news and events » news

News Header

News Item

return to News

Governor's budget adds billions to confront wildfire, climate change

by Julie Johnson, San Francisco Chronicle |

Gov. Gavin Newsom wants California to commit to another year of record spending to battle a wildfire crisis that shows no sign of letting up — among billions of dollars proposed, in a draft of the state budget, to protect communities from future climate disasters.

The budget plan calls for the state to reach into an estimated $46 billion budget surplus and devote $1.2 billion over the next two years to wildfire. Much of the money would go toward fire prevention, including $482 million for projects creating more fire-resilient landscapes through a combination of reforestation, forest thinning, prescribed burns and livestock grazing programs.

The draft budget, released by the governor’s office on Monday, includes just over $284 million to pay for more equipment to battle fires, including adding four specialized helicopters that fly at night to the state’s air resources fleet, as well as additional helitankers and bulldozers. The money would also help the state expand its permanent hand-crew staff, which has been in short supply.

Wade Crowfoot, California’s natural resources secretary, said California saw last fall how areas of thinned forests and firebreaks helped firefighters stop the Caldor Fire from burning into South Lake Tahoe — indication the money would be well spent.

“Our interventions are getting better,” Crowfoot said during a news conference.

More than 2.5 million acres burned last year across the state in major fires including the Caldor Fire and the nearly 1-million-acre Dixie Fire in the northern Sierra, both massive blazes that charred forests and destroyed homes. The number of fires burning simultaneously throughout California last fall forced an exhausted firefighting force to work for weeks on end with little to no breaks.

Tim Edwards, union president of Cal Fire Firefighters, said the proposed spending was crucial and acknowledged the serious toll the wildfire crisis has taken on the people on the front lines.

“No elected official in my lifetime has been dealt a tougher hand than the first four years of Gov. Newsom’s administration,” Edwards said. “While COVID has altered our social structure, drought and climate change have resulted in fires of such catastrophic nature as to create a new normal.”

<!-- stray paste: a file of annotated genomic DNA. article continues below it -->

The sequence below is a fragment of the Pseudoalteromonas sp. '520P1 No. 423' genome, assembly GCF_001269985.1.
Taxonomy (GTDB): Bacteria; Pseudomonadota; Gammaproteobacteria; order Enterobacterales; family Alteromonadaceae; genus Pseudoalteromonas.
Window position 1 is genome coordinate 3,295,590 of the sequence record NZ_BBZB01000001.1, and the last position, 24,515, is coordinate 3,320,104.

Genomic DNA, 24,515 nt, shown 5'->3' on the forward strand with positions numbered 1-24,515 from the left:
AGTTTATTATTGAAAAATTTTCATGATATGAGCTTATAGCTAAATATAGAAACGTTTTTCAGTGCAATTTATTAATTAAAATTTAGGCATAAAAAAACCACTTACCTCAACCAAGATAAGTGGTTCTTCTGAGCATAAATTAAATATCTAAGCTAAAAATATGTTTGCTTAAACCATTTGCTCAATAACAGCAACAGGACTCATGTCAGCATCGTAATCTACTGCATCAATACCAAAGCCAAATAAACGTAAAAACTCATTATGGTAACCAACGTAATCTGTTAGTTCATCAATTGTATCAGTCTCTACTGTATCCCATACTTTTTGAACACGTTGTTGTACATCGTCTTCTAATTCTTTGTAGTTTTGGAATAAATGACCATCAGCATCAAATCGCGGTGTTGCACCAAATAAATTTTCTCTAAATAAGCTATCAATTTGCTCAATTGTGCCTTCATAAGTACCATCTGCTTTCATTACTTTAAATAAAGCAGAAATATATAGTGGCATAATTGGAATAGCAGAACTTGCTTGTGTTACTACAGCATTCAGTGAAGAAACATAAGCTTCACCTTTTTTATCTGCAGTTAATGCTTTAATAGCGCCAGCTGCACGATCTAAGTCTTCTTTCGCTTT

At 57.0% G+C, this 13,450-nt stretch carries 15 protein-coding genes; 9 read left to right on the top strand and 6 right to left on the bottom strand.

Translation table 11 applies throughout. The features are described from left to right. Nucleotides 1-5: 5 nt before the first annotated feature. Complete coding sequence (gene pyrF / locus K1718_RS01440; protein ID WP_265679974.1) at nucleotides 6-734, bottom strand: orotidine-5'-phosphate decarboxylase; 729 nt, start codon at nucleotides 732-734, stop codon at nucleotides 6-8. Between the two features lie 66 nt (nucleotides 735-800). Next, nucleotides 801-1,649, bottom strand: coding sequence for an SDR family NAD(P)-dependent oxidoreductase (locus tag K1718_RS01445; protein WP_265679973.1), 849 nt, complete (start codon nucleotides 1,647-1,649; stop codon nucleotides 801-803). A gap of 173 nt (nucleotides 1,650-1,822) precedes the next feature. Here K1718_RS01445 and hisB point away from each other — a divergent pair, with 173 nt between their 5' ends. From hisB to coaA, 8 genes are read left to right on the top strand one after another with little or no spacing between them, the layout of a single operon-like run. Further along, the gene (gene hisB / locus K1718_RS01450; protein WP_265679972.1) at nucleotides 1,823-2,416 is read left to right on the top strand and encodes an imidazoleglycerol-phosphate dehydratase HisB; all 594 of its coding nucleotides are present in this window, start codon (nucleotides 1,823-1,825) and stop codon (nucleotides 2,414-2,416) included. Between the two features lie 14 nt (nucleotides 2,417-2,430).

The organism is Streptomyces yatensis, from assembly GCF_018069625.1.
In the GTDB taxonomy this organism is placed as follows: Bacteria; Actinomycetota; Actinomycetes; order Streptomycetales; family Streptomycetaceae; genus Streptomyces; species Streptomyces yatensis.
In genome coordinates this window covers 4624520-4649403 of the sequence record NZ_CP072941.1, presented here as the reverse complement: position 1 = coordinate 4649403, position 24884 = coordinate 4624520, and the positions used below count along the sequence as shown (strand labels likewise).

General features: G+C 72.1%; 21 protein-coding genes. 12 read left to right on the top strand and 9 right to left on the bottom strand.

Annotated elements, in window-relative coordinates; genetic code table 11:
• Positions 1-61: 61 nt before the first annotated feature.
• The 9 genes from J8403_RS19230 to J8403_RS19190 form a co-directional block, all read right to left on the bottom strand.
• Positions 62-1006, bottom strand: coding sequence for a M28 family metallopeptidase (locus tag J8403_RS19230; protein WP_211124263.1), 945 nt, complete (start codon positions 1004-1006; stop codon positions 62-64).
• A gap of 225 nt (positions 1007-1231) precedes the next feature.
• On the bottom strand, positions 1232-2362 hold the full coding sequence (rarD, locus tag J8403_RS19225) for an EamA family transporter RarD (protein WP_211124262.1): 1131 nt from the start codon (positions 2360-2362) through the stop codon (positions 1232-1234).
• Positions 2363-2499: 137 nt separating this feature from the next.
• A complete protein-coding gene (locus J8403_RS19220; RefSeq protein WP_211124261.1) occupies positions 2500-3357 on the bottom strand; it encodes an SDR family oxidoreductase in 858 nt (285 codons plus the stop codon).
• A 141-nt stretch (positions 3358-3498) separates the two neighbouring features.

The proposed wildfire funding was part of the governor’s climate package, which would include significant investments in reducing heat-trapping emissions and fostering the state’s clean energy sector.

Newsom proposed spending an additional $6.1 billion over the next five years on reducing emissions. Money would be allocated to help the state transition away from gas-powered vehicles to electric ones, including for school buses and short-haul trucks. Funding was also proposed for equity projects to help low-income communities build the infrastructure needed to support more electric vehicles.

The plan also proposed $2 billion for the decarbonization of heavy industry, offshore wind infrastructure and greater energy storage capacity. It also proposed programs to train workers in the oil and gas sectors to work in clean-energy fields.

Newsom’s proposed $286.4 billion budget covers the fiscal year beginning July 1 and needs approval from the Legislature before moving forward.

Ellie Cohen, executive director of Santa Rosa-based nonprofit the Climate Center, commended the governor for proposing significant investments on urgent climate issues, especially decarbonizing the energy, industrial and transportation sectors.

But she called for Newsom to commit even more funding to energy resilience and clean energy programs.

“Much more is needed to advance solutions at the speed and scale science demands,” she said.